How do we evolve healthcare IT towards a knowledge-based system?

    To better support clinical decision-making, we need to think outside the EHR box

    By Ian Chuang, MD - August 17, 2020

    In his recent Harvard Business Review articleJohn Glaser, former SVP of Population Health at Cerner Corp. and CEO of Siemens Health Services, asserted that the emergence of the COVID-19 pandemic not only presented a “mind-boggling array of challenges” for US healthcare but also exposed the limitations of the electronic health record (EHR) in helping physicians deliver care.

    His solution: Speeding the “overdue” overhaul of the EHR to transition from an emphasis on a person’s medical record to an emphasis on their plan for health and from a focus on supporting clinical transactions to a focus on delivering information to the provider and the patient.

    It is a salient article, and I recommend it. However, at Elsevier, we also believe the future state of healthcare information technology (HCIT) should more closely align with a knowledge-based system. Supporting this knowledge-driven process of patient care will require a knowledge platform based on human-centered design principles, with capabilities to easily access and deliver knowledge and insights from heuristic references and guidelines, predictive models and precision medicine at the individual patient level to the point of care.

    Current technology is tailored to healthcare delivery by automating “what do you want to do?” (specific to patient care encounter or episode)” as opposed to explicitly aiding the clinicians with regard to “what do you want to know (about the patient, the condition, and/or treatment)?”

    Noble intentions

    Over the years, the EHR, originally designed for billing and reimbursement, evolved into a care process transaction system designed to bring efficiencies to the delivery of quality care. Despite these good intentions, however, EHRs generally are seen as more pain than gain, an actual drag on productivity. For instance, physician burnout has reached critical proportions in the United States in recent years, and the EMR is one of the most frequently cited drivers of physician dissatisfaction.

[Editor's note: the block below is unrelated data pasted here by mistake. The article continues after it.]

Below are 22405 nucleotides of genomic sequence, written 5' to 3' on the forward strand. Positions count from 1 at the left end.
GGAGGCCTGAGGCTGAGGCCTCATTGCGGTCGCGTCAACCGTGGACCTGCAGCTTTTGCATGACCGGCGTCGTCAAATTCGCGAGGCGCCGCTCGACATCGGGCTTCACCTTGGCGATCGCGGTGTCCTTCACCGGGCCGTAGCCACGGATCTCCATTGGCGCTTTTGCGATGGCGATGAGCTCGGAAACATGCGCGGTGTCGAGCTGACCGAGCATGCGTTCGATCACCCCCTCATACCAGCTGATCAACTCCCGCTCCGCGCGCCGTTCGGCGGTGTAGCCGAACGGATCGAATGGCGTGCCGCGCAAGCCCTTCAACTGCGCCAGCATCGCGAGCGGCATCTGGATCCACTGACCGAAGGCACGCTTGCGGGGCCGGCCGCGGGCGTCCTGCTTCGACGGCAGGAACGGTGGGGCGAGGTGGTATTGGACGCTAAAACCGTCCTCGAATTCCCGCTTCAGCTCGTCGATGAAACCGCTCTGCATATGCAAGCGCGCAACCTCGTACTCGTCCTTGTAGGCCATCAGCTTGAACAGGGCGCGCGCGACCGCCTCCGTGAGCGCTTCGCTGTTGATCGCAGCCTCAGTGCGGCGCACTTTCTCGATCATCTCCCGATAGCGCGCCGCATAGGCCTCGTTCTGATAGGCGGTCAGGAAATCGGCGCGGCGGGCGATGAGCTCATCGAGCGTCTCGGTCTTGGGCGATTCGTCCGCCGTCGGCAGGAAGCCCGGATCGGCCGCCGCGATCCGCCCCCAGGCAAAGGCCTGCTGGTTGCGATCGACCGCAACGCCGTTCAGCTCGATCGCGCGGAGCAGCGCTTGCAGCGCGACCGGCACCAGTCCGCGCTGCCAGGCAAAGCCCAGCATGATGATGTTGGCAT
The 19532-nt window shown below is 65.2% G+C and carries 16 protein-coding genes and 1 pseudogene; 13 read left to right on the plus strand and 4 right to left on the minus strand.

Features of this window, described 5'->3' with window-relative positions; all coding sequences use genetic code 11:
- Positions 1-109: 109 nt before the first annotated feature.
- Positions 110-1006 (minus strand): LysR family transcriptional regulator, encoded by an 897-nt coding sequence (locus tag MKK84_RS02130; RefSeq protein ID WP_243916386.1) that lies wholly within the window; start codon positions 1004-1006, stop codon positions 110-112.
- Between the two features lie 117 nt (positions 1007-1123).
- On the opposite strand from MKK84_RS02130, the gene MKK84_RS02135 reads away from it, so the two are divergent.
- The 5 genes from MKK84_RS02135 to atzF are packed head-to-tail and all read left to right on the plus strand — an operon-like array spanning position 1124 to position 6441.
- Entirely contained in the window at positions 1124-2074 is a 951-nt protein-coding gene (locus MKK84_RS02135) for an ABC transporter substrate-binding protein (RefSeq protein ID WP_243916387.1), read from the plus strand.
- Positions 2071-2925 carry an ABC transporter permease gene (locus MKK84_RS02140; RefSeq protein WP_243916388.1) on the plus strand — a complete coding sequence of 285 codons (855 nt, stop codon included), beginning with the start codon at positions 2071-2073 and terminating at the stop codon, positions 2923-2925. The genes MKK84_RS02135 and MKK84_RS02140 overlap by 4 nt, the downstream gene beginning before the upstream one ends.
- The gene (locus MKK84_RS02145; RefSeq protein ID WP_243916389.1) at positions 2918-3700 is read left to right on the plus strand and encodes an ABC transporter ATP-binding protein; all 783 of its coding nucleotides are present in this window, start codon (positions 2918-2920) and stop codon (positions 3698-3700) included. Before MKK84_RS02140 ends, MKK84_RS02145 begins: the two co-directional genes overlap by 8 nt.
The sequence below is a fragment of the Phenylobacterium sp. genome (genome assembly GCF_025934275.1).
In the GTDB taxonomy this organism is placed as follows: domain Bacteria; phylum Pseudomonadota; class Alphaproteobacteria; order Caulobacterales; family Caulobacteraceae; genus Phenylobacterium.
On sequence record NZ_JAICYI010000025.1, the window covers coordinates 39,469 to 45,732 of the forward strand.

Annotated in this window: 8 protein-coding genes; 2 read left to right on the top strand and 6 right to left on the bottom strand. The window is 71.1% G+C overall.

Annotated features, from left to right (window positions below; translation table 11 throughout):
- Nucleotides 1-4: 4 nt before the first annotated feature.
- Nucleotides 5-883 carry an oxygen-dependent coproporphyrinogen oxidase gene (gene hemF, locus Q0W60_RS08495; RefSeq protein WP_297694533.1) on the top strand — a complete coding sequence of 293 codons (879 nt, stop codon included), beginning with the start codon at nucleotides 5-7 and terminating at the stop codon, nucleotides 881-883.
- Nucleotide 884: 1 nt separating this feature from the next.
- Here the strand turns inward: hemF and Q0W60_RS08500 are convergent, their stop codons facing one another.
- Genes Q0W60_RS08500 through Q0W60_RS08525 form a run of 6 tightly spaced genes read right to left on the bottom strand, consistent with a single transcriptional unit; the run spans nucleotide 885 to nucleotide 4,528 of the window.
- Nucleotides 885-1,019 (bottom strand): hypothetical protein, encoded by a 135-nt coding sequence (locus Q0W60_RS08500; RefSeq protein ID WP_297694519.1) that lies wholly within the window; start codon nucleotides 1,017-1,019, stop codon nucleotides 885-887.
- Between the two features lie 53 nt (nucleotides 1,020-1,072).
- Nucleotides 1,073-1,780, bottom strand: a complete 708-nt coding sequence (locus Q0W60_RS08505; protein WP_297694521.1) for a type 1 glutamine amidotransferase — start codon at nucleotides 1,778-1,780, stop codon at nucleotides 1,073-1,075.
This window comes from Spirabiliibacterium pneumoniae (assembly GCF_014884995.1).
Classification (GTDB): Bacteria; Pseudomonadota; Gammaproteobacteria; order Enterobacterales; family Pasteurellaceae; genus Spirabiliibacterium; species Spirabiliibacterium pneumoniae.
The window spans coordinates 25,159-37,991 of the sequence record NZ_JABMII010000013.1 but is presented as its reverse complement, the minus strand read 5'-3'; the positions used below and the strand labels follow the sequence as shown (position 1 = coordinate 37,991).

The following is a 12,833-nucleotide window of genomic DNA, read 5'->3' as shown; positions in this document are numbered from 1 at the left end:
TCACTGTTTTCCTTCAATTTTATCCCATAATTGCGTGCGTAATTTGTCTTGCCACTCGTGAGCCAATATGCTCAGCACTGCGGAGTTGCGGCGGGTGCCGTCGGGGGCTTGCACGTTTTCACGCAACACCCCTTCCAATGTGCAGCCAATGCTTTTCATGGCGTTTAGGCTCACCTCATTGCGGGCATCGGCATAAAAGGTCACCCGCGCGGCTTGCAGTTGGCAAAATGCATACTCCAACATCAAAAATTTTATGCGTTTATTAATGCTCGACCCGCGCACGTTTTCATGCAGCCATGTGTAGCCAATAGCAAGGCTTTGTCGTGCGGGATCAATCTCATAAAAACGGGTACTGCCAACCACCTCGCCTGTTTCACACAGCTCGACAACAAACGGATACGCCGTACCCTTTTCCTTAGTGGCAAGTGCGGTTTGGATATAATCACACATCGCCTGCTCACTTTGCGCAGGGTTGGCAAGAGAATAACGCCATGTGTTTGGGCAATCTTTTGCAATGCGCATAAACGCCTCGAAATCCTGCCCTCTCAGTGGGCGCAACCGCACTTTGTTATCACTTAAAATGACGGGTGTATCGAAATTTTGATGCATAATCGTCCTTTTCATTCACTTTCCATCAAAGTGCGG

The cognitive work of the healthcare professional related to clinical decision-making is the starting point for every patient care interaction leading to care and treatment. Before any healthcare professional begins any treatment, the initial work is focused on determining what is going on through assessment and diagnosis. Knowledge and clinical decision support (CDS) seem to have taken a back seat and ended being a secondary focus to the user needs related to care transactions and billing. Once the EMR has been stood up, we’ve attempted to tackle the needs of clinical decision support within the confines of the EMR architecture, with varying degrees of success.

    The reality is that CDS and knowledge-base use to aid clinical decision-making requires its own platform that is adaptive to support innovation and interoperability. Knowledge and CDS comes in many forms and from many sources. Healthcare professionals would benefit from a different and, ideally, single common point of access for decision-making before proceeding into a transactional system supporting the actual care delivery.

    The simple truth is that, as a transactional platform, the EHR does not fully address the clinician’s pain points and important specialized skill: clinical decision-making. It cannot do so without achievement of digital transformation that connects workflow, data flow and, significantly, decision flow into the system redesign. Without that interconnection, other than providing access to functional tools, today’s EHRs do not do a good job supporting the physician’s cognitive work of decision making – that is, the assessments, diagnoses and treatment decisions that pretty much make up the core part of their days.